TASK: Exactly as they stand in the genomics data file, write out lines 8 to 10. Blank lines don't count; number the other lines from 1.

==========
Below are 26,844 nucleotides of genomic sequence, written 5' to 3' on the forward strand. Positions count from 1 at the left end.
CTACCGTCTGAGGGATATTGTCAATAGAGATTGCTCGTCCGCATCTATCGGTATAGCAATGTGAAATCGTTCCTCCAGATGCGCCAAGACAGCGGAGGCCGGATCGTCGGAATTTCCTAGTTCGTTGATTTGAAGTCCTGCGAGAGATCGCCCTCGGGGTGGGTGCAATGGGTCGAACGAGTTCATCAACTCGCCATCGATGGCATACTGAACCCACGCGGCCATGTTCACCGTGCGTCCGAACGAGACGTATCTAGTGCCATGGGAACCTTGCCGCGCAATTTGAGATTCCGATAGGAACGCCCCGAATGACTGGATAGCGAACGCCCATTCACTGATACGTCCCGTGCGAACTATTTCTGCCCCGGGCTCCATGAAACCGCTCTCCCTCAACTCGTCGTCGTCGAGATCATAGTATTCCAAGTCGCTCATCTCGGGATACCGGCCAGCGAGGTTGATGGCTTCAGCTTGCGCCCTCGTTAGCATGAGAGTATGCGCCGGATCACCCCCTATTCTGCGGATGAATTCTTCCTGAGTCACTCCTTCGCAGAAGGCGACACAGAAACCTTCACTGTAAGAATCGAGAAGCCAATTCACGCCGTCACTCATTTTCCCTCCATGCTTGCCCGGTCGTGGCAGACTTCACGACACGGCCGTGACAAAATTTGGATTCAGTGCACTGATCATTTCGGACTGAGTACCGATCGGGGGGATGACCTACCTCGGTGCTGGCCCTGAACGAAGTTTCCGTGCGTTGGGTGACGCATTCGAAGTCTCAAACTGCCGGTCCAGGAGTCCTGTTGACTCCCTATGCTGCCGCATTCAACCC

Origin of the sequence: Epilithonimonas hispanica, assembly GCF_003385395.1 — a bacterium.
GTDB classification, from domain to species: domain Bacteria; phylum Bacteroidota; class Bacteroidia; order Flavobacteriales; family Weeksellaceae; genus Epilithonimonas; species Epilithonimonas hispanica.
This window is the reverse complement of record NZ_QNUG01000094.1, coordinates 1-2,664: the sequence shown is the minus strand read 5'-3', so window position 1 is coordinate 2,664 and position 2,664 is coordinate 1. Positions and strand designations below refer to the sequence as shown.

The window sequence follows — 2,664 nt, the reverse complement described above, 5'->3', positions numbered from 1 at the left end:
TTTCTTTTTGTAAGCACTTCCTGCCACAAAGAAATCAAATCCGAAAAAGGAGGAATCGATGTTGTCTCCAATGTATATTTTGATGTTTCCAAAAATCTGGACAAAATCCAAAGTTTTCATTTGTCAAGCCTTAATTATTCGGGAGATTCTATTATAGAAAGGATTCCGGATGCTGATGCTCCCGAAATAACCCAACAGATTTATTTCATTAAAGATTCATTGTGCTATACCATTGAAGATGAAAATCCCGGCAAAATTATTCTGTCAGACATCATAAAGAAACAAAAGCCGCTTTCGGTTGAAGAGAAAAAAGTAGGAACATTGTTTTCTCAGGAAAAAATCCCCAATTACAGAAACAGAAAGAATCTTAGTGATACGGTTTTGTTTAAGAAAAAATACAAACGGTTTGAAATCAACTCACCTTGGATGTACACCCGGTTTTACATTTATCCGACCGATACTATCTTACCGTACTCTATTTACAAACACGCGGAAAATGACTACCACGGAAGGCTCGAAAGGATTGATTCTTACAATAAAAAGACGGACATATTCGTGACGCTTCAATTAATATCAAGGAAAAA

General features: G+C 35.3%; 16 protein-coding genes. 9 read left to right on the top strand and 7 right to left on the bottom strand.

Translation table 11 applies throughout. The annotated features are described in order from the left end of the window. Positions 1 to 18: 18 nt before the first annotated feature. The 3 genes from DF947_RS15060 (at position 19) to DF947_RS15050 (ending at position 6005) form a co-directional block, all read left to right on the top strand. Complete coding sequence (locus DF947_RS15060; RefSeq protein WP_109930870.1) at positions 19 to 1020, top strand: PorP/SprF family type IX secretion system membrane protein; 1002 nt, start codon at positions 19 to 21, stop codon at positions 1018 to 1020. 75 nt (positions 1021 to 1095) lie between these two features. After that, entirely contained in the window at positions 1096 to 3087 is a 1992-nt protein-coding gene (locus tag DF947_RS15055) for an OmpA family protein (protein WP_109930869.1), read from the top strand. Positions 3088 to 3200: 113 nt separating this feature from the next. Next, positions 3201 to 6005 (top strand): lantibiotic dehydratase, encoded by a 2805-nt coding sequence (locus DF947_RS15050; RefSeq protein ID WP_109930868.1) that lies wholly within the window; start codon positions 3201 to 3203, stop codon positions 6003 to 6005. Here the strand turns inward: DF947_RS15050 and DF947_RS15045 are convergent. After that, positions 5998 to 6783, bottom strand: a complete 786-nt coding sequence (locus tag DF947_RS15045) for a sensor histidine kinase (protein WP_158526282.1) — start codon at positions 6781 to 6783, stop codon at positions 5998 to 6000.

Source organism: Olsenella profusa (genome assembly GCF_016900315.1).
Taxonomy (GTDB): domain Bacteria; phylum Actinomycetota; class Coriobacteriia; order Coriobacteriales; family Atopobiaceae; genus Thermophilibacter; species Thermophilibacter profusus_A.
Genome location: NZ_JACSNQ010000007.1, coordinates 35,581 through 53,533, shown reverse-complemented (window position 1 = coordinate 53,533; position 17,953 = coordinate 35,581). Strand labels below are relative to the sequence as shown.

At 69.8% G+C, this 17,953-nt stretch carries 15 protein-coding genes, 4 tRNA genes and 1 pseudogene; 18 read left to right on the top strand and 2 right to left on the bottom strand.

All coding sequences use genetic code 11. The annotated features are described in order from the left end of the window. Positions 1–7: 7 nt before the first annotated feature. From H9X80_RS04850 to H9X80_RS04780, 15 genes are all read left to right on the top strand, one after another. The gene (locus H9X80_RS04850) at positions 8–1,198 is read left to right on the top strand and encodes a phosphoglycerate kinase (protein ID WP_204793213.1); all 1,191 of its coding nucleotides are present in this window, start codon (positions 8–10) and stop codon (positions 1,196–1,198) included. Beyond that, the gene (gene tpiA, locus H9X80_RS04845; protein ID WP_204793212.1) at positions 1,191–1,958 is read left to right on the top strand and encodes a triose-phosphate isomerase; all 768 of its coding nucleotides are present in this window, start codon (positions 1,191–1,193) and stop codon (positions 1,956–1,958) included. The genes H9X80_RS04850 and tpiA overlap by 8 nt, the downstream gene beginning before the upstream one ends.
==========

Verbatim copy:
General features: G+C 35.3%; 16 protein-coding genes. 9 read left to right on the top strand and 7 right to left on the bottom strand.

Translation table 11 applies throughout. The annotated features are described in order from the left end of the window. Positions 1 to 18: 18 nt before the first annotated feature. The 3 genes from DF947_RS15060 (at position 19) to DF947_RS15050 (ending at position 6005) form a co-directional block, all read left to right on the top strand. Complete coding sequence (locus DF947_RS15060; RefSeq protein WP_109930870.1) at positions 19 to 1020, top strand: PorP/SprF family type IX secretion system membrane protein; 1002 nt, start codon at positions 19 to 21, stop codon at positions 1018 to 1020. 75 nt (positions 1021 to 1095) lie between these two features. After that, entirely contained in the window at positions 1096 to 3087 is a 1992-nt protein-coding gene (locus tag DF947_RS15055) for an OmpA family protein (protein WP_109930869.1), read from the top strand. Positions 3088 to 3200: 113 nt separating this feature from the next. Next, positions 3201 to 6005 (top strand): lantibiotic dehydratase, encoded by a 2805-nt coding sequence (locus DF947_RS15050; RefSeq protein ID WP_109930868.1) that lies wholly within the window; start codon positions 3201 to 3203, stop codon positions 6003 to 6005. Here the strand turns inward: DF947_RS15050 and DF947_RS15045 are convergent. After that, positions 5998 to 6783, bottom strand: a complete 786-nt coding sequence (locus tag DF947_RS15045) for a sensor histidine kinase (protein WP_158526282.1) — start codon at positions 6781 to 6783, stop codon at positions 5998 to 6000.

Source organism: Olsenella profusa (genome assembly GCF_016900315.1).